Network structure – confirmation bias

Posted on Posted in management, quick thoughts

I’ve recently read the book about Black Swan theory. If you are going to read comments about this book you will find it very controversial. But i would recommend to read it anyway as it suggest slightly different view on complexity and our desire to rationalize everything (especially when it’s already happened).

I want to share notes from the book about the _complexity_ and how it maps to POD framework (or any other network organisation) we are starting to apply in a company.

Even though it might look like a confirmation bias why network structure is much better than hierarchical structure. But f*** it, i treat it as thinking tool and mental exercise.

When organisation grows bigger the complexity increases and as the result more risks become hidden and one of the main ideas is to bring them on the surface.

Definition of Complexity from the book:

What is a complex system? It’s a system where elements are strongly related in time (element depends on its own historical transformations), horizontally (elements are mutually dependent) and in diagonal (A depends on a history of B)

For me it’s a perfect definition of a product development team that works on a complex solution with many offerings. So here are some suggestions on how to manage risks (or make them visible).

Time

Book: Management shouldn’t get bonuses based on short-term targets (1 year). All decisions must be evaluated from a long-term perspective.

Network structure: when you organize yourself around value creation you must think in a long-term perspective because you need to evaluate following things: who will use it? is it a big group? do they really need that? when do they need that? who are competitors? and etc.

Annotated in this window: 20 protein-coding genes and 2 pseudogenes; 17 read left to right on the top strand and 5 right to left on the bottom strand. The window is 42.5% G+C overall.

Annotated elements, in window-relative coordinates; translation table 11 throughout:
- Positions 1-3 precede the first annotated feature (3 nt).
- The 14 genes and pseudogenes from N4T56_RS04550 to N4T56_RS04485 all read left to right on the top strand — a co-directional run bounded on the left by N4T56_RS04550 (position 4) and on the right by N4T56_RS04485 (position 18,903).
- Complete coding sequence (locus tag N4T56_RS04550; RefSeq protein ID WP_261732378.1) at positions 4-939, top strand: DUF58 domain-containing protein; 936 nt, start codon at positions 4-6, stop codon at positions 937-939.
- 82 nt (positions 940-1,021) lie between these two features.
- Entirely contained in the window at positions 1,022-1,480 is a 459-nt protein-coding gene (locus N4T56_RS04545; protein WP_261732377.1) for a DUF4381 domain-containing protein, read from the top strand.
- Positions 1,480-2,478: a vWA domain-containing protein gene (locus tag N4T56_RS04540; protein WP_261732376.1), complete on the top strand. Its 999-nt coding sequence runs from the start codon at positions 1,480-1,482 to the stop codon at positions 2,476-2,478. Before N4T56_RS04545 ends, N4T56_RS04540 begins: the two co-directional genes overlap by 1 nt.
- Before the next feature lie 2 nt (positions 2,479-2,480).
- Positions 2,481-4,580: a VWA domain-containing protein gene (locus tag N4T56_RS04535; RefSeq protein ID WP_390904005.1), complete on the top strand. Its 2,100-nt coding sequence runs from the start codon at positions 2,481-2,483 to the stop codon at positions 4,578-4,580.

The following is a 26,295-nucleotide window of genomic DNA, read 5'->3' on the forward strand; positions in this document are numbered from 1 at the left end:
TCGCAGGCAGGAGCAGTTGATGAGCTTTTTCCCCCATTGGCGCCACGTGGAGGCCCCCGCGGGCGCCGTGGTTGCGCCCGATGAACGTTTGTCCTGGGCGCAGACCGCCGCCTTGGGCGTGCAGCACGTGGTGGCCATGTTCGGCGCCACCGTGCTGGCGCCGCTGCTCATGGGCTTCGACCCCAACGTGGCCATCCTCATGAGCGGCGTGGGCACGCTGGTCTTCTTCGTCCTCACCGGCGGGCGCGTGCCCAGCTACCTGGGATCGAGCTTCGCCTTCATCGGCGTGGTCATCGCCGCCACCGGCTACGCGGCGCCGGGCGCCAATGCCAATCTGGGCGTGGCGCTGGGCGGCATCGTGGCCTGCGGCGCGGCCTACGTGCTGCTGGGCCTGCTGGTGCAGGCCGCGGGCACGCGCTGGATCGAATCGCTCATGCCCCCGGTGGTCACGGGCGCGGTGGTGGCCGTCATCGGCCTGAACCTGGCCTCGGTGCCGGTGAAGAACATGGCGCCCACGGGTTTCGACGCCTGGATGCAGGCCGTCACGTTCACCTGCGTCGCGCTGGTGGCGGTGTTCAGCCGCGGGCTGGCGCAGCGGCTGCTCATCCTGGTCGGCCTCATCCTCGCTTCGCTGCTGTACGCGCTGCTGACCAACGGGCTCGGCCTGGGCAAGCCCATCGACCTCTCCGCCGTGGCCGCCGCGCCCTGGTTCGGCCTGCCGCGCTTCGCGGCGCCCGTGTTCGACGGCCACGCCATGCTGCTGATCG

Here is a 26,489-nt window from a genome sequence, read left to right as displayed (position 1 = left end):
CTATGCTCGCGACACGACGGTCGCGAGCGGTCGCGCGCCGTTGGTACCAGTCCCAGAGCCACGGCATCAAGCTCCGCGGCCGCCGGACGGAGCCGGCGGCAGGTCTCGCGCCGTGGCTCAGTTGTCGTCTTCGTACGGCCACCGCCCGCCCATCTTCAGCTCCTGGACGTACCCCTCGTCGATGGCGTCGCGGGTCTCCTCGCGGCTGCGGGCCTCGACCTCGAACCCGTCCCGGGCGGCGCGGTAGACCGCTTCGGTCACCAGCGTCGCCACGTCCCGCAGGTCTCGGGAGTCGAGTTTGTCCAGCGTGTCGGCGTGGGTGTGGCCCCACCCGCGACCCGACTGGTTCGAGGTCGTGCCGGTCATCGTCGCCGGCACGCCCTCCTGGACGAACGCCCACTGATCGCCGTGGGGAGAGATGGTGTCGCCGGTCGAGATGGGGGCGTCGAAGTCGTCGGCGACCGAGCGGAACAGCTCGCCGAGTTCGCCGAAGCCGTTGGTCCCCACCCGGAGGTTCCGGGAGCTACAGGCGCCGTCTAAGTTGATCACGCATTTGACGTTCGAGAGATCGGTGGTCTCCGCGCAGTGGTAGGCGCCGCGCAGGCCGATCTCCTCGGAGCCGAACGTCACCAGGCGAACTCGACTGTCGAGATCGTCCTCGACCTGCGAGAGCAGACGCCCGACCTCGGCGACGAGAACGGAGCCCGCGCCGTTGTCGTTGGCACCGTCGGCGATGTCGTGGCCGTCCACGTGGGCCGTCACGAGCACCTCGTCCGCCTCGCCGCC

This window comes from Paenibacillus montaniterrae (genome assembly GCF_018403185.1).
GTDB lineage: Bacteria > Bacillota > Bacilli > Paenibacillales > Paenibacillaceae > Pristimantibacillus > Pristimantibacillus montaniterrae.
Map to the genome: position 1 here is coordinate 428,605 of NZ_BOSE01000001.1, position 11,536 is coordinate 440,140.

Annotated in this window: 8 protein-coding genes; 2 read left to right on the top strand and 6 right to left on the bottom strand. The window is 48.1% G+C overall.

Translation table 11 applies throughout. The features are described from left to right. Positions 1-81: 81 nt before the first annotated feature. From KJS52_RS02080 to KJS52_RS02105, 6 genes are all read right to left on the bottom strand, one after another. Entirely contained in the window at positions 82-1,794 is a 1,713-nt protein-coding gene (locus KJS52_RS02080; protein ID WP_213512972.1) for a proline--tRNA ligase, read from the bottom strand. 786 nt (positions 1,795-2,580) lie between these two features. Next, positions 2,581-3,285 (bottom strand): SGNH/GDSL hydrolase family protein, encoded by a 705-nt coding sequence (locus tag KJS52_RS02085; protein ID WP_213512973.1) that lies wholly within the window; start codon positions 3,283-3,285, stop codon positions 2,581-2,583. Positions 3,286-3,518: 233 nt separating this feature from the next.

Avoid optimization

Book: It leads to narrow specialization and system becomes too much dependant on exact planning and you cannot predict/foresee all options. It leads to more hidden risks within the system.

Network structure: each cell in a network structure has the authority and right level of autonomy to solve problems in their own way to avoid centralization when it’s not needed.

Prediction of distant events

Book: It’s impossible to predict distant events (and their impact) in a complex system. Most predictions are based on historical failures, but it doesn’t explain the nature of next one as we don’t know all inputs and dependency (planning tends to simplify things).

Network structure: i don’t like planning. i believe that right level of transparency instead of strategic planning solves the problem much better. Better to have right information at any moment in the future in order to make right decisions than try to predict decisions based on information you have now.

Weak things

Book: Weak things must break while they are small as it reduces the impact of the event.

Network structure: cells are created around value and it must be “closed” if it doesn’t prove it works otherwise it must split as outgrows certain size or tries to solve very diverse set of problems, which results in a huge loss of focus, slow value delivery, possible queues and etc.

That’s it.

p.s. If interested you can read a bit more about the theory and the author please visit Wikipedia.

Black Swan Theory – http://en.wikipedia.org/wiki/Black_swan_theory

Nassim Nicholas Taleb – http://en.wikipedia.org/wiki/Nassim_Nicholas_Taleb

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